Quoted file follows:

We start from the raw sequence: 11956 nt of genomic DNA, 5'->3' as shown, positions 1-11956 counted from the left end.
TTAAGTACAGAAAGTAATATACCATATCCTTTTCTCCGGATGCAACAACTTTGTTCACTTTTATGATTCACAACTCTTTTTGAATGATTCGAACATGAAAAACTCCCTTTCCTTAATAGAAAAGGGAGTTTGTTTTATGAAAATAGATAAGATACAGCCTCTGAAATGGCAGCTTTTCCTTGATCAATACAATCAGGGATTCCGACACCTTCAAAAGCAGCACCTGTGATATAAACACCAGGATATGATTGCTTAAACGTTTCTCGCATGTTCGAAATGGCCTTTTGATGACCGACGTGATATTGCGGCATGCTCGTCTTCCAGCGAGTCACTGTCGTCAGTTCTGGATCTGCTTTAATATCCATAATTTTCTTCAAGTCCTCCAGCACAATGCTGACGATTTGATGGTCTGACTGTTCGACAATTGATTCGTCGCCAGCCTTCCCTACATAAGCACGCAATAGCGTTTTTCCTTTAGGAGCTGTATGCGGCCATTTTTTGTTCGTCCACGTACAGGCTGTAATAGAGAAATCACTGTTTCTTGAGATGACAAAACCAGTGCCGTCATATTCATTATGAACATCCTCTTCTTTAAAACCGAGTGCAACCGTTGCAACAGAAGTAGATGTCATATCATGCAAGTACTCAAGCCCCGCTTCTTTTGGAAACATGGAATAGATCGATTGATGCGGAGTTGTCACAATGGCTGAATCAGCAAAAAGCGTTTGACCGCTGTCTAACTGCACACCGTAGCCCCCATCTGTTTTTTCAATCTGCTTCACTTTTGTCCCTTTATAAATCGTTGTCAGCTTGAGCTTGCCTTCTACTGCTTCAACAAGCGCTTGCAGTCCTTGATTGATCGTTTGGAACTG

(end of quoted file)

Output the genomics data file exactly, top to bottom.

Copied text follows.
We start from the raw sequence: 11956 nt of genomic DNA, 5'->3' as shown, positions 1-11956 counted from the left end.
TTAAGTACAGAAAGTAATATACCATATCCTTTTCTCCGGATGCAACAACTTTGTTCACTTTTATGATTCACAACTCTTTTTGAATGATTCGAACATGAAAAACTCCCTTTCCTTAATAGAAAAGGGAGTTTGTTTTATGAAAATAGATAAGATACAGCCTCTGAAATGGCAGCTTTTCCTTGATCAATACAATCAGGGATTCCGACACCTTCAAAAGCAGCACCTGTGATATAAACACCAGGATATGATTGCTTAAACGTTTCTCGCATGTTCGAAATGGCCTTTTGATGACCGACGTGATATTGCGGCATGCTCGTCTTCCAGCGAGTCACTGTCGTCAGTTCTGGATCTGCTTTAATATCCATAATTTTCTTCAAGTCCTCCAGCACAATGCTGACGATTTGATGGTCTGACTGTTCGACAATTGATTCGTCGCCAGCCTTCCCTACATAAGCACGCAATAGCGTTTTTCCTTTAGGAGCTGTATGCGGCCATTTTTTGTTCGTCCACGTACAGGCTGTAATAGAGAAATCACTGTTTCTTGAGATGACAAAACCAGTGCCGTCATATTCATTATGAACATCCTCTTCTTTAAAACCGAGTGCAACCGTTGCAACAGAAGTAGATGTCATATCATGCAAGTACTCAAGCCCCGCTTCTTTTGGAAACATGGAATAGATCGATTGATGCGGAGTTGTCACAATGGCTGAATCAGCAAAAAGCGTTTGACCGCTGTCTAACTGCACACCGTAGCCCCCATCTGTTTTTTCAATCTGCTTCACTTTTGTCCCTTTATAAATCGTTGTCAGCTTGAGCTTGCCTTCTACTGCTTCAACAAGCGCTTGCAGTCCTTGATTGATCGTTTGGAACTG